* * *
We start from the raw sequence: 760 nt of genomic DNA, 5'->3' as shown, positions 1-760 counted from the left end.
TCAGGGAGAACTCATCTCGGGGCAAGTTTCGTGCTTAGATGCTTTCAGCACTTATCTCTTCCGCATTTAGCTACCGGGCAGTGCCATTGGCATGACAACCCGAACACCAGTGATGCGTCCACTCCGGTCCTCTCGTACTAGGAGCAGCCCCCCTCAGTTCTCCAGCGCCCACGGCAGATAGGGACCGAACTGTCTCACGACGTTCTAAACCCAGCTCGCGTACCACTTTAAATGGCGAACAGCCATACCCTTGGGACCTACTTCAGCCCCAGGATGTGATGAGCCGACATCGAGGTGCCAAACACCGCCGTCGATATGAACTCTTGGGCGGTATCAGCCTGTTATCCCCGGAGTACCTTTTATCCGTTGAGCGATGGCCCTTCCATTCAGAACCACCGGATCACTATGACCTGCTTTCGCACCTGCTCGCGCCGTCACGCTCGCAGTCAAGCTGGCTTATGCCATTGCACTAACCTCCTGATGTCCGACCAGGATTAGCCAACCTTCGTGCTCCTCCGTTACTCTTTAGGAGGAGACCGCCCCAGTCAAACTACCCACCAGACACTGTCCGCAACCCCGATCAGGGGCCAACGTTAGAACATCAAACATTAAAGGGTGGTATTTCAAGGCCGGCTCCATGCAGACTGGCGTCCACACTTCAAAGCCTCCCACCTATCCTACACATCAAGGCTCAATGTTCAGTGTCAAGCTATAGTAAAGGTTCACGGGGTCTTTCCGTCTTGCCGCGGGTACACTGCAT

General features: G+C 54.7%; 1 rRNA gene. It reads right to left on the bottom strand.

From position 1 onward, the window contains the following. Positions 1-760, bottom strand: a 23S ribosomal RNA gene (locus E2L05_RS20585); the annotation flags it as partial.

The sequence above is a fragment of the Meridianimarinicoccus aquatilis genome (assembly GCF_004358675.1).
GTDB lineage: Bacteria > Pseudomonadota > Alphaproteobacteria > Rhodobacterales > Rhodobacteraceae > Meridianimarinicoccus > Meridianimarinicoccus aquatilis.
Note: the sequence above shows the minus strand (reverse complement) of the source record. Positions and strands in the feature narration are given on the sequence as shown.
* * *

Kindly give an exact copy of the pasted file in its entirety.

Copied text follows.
We start from the raw sequence: 760 nt of genomic DNA, 5'->3' as shown, positions 1-760 counted from the left end.
TCAGGGAGAACTCATCTCGGGGCAAGTTTCGTGCTTAGATGCTTTCAGCACTTATCTCTTCCGCATTTAGCTACCGGGCAGTGCCATTGGCATGACAACCCGAACACCAGTGATGCGTCCACTCCGGTCCTCTCGTACTAGGAGCAGCCCCCCTCAGTTCTCCAGCGCCCACGGCAGATAGGGACCGAACTGTCTCACGACGTTCTAAACCCAGCTCGCGTACCACTTTAAATGGCGAACAGCCATACCCTTGGGACCTACTTCAGCCCCAGGATGTGATGAGCCGACATCGAGGTGCCAAACACCGCCGTCGATATGAACTCTTGGGCGGTATCAGCCTGTTATCCCCGGAGTACCTTTTATCCGTTGAGCGATGGCCCTTCCATTCAGAACCACCGGATCACTATGACCTGCTTTCGCACCTGCTCGCGCCGTCACGCTCGCAGTCAAGCTGGCTTATGCCATTGCACTAACCTCCTGATGTCCGACCAGGATTAGCCAACCTTCGTGCTCCTCCGTTACTCTTTAGGAGGAGACCGCCCCAGTCAAACTACCCACCAGACACTGTCCGCAACCCCGATCAGGGGCCAACGTTAGAACATCAAACATTAAAGGGTGGTATTTCAAGGCCGGCTCCATGCAGACTGGCGTCCACACTTCAAAGCCTCCCACCTATCCTACACATCAAGGCTCAATGTTCAGTGTCAAGCTATAGTAAAGGTTCACGGGGTCTTTCCGTCTTGCCGCGGGTACACTGCAT

General features: G+C 54.7%; 1 rRNA gene. It reads right to left on the bottom strand.

From position 1 onward, the window contains the following. Positions 1-760, bottom strand: a 23S ribosomal RNA gene (locus E2L05_RS20585); the annotation flags it as partial.

The sequence above is a fragment of the Meridianimarinicoccus aquatilis genome (assembly GCF_004358675.1).
GTDB lineage: Bacteria > Pseudomonadota > Alphaproteobacteria > Rhodobacterales > Rhodobacteraceae > Meridianimarinicoccus > Meridianimarinicoccus aquatilis.
Note: the sequence above shows the minus strand (reverse complement) of the source record. Positions and strands in the feature narration are given on the sequence as shown.